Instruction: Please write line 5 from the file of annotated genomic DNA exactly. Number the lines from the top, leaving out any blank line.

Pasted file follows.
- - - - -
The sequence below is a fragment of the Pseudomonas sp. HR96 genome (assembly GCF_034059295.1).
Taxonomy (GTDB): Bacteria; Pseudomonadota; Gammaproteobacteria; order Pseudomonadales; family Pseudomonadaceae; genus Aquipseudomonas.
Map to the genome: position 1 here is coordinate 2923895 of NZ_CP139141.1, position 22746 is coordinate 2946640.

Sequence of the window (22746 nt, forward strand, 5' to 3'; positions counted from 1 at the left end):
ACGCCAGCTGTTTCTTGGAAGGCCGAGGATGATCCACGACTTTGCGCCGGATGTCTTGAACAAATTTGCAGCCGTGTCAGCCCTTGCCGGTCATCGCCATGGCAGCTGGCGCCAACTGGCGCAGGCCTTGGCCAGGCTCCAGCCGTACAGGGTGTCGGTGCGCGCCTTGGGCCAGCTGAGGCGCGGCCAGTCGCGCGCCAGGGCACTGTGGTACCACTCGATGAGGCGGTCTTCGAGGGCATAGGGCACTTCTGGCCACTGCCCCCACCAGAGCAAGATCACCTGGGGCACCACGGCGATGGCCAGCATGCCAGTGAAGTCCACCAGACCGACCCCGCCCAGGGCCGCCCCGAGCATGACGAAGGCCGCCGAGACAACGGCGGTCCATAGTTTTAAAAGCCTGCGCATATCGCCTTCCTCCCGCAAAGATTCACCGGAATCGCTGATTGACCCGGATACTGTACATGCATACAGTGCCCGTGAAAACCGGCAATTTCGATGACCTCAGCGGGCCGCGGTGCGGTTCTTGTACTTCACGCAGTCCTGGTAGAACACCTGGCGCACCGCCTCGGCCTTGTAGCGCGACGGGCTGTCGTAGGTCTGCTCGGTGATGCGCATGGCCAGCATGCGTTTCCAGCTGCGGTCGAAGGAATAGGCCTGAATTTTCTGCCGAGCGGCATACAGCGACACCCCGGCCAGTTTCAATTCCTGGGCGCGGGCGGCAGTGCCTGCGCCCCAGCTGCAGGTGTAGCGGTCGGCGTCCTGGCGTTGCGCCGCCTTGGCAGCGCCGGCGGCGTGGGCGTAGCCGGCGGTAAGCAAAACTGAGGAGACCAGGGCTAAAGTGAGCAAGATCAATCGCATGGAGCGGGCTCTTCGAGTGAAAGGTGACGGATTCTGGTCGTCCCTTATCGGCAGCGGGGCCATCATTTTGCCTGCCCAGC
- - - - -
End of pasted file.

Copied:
ACGCCAGCTGTTTCTTGGAAGGCCGAGGATGATCCACGACTTTGCGCCGGATGTCTTGAACAAATTTGCAGCCGTGTCAGCCCTTGCCGGTCATCGCCATGGCAGCTGGCGCCAACTGGCGCAGGCCTTGGCCAGGCTCCAGCCGTACAGGGTGTCGGTGCGCGCCTTGGGCCAGCTGAGGCGCGGCCAGTCGCGCGCCAGGGCACTGTGGTACCACTCGATGAGGCGGTCTTCGAGGGCATAGGGCACTTCTGGCCACTGCCCCCACCAGAGCAAGATCACCTGGGGCACCACGGCGATGGCCAGCATGCCAGTGAAGTCCACCAGACCGACCCCGCCCAGGGCCGCCCCGAGCATGACGAAGGCCGCCGAGACAACGGCGGTCCATAGTTTTAAAAGCCTGCGCATATCGCCTTCCTCCCGCAAAGATTCACCGGAATCGCTGATTGACCCGGATACTGTACATGCATACAGTGCCCGTGAAAACCGGCAATTTCGATGACCTCAGCGGGCCGCGGTGCGGTTCTTGTACTTCACGCAGTCCTGGTAGAACACCTGGCGCACCGCCTCGGCCTTGTAGCGCGACGGGCTGTCGTAGGTCTGCTCGGTGATGCGCATGGCCAGCATGCGTTTCCAGCTGCGGTCGAAGGAATAGGCCTGAATTTTCTGCCGAGCGGCATACAGCGACACCCCGGCCAGTTTCAATTCCTGGGCGCGGGCGGCAGTGCCTGCGCCCCAGCTGCAGGTGTAGCGGTCGGCGTCCTGGCGTTGCGCCGCCTTGGCAGCGCCGGCGGCGTGGGCGTAGCCGGCGGTAAGCAAAACTGAGGAGACCAGGGCTAAAGTGAGCAAGATCAATCGCATGGAGCGGGCTCTTCGAGTGAAAGGTGACGGATTCTGGTCGTCCCTTATCGGCAGCGGGGCCATCATTTTGCCTGCCCAGC